by Paul Alan Levy
I blogged last week about a troubling trademark-law decision from the Ninth Circuit; this week Amazon filed a petition for rehearing en banc.
Spurred by the concerns I articulated last week, we are preparing an amicus brief in support of the petition, and of course I have written to both sides seeking consent to filing that brief. In light of the response from Multi-Time's lawyer, I have to wonder whether he understands the issues presented:
"Where is this in your mission. Might I suggest that you recommend to your bosses that the nonprofit drop it 501(c)(3) status and change its name to Amazone and register Amazone and offer the same products from differing vendors while all the time failing to notify the customers and then get back to me."
0 thoughts on “Rehearing en banc sought in Multi Time v. Amazon”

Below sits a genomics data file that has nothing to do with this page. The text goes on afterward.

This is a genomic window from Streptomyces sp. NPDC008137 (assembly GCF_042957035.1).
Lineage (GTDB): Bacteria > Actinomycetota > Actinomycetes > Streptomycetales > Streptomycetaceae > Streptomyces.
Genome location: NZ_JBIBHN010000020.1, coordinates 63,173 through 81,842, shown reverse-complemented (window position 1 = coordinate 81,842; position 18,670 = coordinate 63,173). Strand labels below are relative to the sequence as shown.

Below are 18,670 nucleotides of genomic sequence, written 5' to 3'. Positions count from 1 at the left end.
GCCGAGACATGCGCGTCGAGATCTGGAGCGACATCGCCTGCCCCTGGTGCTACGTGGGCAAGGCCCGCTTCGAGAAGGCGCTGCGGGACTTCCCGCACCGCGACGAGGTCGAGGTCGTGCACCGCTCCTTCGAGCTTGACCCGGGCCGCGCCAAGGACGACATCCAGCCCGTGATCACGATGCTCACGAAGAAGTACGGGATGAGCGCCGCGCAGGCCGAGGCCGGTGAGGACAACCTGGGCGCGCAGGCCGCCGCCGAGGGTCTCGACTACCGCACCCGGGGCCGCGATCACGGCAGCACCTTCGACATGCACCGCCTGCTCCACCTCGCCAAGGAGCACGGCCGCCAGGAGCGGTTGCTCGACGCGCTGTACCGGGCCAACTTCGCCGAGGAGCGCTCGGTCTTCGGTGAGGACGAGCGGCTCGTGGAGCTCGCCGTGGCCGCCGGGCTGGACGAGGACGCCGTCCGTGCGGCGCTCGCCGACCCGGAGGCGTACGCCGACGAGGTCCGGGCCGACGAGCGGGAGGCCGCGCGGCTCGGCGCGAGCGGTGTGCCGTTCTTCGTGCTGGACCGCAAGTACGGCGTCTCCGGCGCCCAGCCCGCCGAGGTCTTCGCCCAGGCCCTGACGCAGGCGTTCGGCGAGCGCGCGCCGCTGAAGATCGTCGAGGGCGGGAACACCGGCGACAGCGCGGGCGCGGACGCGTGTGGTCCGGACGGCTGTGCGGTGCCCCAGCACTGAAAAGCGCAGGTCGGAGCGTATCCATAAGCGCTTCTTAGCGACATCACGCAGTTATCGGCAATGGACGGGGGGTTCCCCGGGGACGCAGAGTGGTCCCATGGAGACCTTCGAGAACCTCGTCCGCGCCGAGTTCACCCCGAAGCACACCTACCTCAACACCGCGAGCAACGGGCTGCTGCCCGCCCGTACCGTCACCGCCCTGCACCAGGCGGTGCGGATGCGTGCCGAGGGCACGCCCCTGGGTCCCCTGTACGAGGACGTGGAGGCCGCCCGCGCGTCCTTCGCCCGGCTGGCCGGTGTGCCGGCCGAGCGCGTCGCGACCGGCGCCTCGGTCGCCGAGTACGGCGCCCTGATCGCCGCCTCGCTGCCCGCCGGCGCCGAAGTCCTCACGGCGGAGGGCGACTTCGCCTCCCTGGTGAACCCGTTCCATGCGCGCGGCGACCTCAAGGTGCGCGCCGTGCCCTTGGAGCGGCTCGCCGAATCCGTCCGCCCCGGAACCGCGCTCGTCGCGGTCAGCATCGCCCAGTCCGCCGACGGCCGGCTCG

Actually I wonder if you understand the issue being presented. I have been involved with the case since inception and find it disheartening that Public Citizen has a gadfly like yourself espousing positions that favor consumer confusion over accurate marketing. I assume next week it will be some other topic du-jour for you but for my client Amazon’s free-riding must stop. Initial interest confusion is a quintessential example of free-riding. Amazon has build a business on account of it. The reason they use it is because it works. Did you ever consider that?